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Home Editorials of Interest Taipei Times US must commit to Taiwan’s defense

US must commit to Taiwan’s defense

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Should Chinese President Xi Jinping (習近平) be quaking in his boots at the prospect that US Senator Bernie Sanders might become president? Sanders has stated emphatically that he would “absolutely” use military force if China attacks Taiwan.

That is an (almost) unprecedented expression of strategic clarity on the US commitment to Taiwan’s democratic security.

However, Beijing might be forgiven for dismissing it as so much political rhetoric in the midst of a presidential campaign. It has heard such tough talk before, and seen it dissipate once the candidate took office and actually had the power to follow through — but did not.

When Richard Nixon prepared his 1968 run for the presidency, he laid out his strategy to get “Red China” to moderate its harsh domestic policies and aggressive approach in international affairs. He argued against making premature concessions such as “to ply it with trade … which would serve to confirm its rulers in their present course.”

In office, Nixon delegated to his junior partner, then-US national security adviser Henry Kissinger, the immediate task of starting negotiations, but told him to avoid giving away too much just to get a deal: “We cannot be too forthcoming in terms of what America will do. We’ll withdraw from Taiwan, and we’ll do this, and that, and the other thing.”

Yet, in the end, that is exactly what the two consummate realists did, thereby establishing a pattern in US-China relations: strong rhetoric and strategic retreat.

When Bill Clinton ran against then-US president George H.W. Bush in 1992, he justifiably criticized the incumbent for “coddling the butchers of Beijing” — implying that he would act differently.

Just after the Tiananmen Square Massacre, Bush had sent his national security adviser Brent Scowcroft and US deputy secretary of state Lawrence Eagleburger to Beijing to clink glasses with Deng Xiaoping (鄧小平), who had ordered the slaughter, and assured him that Washington would conduct business as usual with China.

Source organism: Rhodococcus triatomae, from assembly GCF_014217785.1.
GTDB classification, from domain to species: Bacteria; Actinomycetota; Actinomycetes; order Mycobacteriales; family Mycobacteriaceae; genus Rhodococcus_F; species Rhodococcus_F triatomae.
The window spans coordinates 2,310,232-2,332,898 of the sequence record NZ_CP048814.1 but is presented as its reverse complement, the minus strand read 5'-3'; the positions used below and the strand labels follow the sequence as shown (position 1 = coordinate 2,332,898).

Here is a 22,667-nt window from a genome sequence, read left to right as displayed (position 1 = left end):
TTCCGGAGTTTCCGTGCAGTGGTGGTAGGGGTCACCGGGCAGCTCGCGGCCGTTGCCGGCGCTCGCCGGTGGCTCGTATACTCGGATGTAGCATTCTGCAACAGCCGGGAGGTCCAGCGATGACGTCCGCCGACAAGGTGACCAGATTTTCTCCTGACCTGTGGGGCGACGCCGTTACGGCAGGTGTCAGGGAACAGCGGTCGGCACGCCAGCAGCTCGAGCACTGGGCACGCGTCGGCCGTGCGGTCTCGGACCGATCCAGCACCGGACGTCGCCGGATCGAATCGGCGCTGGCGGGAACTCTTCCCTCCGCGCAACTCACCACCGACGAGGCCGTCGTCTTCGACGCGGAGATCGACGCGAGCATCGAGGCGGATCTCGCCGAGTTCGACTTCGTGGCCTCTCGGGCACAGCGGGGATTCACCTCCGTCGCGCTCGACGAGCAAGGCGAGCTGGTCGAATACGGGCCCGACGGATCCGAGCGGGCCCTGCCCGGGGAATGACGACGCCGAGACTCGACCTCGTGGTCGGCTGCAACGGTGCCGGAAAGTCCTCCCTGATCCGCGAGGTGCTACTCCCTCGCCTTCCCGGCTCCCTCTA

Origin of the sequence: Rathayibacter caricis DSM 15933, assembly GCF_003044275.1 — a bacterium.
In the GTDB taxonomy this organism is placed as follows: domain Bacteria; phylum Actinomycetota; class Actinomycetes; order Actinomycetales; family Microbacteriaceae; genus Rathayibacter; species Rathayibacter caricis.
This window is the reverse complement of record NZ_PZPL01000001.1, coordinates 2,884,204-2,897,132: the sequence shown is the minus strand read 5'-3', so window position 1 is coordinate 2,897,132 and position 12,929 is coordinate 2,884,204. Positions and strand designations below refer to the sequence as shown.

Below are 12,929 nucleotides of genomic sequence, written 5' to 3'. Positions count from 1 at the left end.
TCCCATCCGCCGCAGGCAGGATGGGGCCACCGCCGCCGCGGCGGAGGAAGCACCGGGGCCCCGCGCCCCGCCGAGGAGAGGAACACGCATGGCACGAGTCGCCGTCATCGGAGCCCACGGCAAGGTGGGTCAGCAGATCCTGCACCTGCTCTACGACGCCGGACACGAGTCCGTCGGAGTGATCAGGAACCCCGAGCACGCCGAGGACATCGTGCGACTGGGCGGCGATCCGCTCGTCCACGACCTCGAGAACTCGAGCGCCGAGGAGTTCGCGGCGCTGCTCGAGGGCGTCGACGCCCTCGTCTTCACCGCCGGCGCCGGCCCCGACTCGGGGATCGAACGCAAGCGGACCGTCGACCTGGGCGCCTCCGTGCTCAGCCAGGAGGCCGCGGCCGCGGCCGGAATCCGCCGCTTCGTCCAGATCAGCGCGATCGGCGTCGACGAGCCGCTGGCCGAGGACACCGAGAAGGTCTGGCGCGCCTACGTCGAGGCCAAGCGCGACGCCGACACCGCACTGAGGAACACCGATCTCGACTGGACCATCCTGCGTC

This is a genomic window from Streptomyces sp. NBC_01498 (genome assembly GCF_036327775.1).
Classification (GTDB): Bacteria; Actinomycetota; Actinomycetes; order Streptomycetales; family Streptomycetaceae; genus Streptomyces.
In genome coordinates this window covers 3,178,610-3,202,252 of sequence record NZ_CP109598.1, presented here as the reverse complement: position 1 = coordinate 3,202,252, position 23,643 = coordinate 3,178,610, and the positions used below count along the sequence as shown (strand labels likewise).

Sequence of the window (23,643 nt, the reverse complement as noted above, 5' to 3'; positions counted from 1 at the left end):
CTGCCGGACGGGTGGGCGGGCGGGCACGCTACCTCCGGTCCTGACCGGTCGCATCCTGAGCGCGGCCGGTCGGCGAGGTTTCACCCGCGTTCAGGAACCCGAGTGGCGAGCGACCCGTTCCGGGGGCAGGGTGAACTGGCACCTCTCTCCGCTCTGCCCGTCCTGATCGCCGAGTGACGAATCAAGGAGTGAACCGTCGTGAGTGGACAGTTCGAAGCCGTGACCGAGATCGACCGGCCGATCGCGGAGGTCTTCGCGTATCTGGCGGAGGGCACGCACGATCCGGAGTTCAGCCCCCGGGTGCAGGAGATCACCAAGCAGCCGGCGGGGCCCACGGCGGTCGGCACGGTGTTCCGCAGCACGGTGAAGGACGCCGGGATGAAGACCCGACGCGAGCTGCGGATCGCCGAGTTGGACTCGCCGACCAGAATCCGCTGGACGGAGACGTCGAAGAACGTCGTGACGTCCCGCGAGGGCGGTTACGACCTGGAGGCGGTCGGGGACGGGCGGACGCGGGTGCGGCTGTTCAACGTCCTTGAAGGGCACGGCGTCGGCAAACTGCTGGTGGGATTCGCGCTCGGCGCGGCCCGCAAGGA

However, when Clinton became president, he followed the soft Bush approach and doubled down on the coddling.

He visited Beijing and declared “three noes” against Taiwan: “We don’t support independence for Taiwan, or ‘two Chinas,’ or ‘one Taiwan, one China,’ and we don’t believe that Taiwan should be a member in any organization for which statehood is a requirement.”

What were actually four restrictions on Taiwan further crushed its hopes for international dignity and respect, if not outright recognition.

However, it was not only political and diplomatic isolation that Clinton imposed on democratic Taiwan in deference to China’s communist leaders; it also was a diminution of Taiwan’s sense of security.

When Clinton’s assistant secretary of state Joseph Nye was bluntly asked by his Chinese counterparts what the US would do if China attacked Taiwan, he said, speaking for the administration: “We don’t know … it would depend on the circumstances.”

Based on that response — which became the apotheosis of strategic ambiguity religiously followed by subsequent administrations — China set about creating “the circumstances” that would dissuade a future US president from even thinking about coming to Taiwan’s defense. It became known as the strategy of anti-access and area-denial, and consisted of a fleet of attack submarines and anti-ship ballistic missiles intended to deter the US Seventh Fleet from entering the Taiwan Strait or other close regional waters.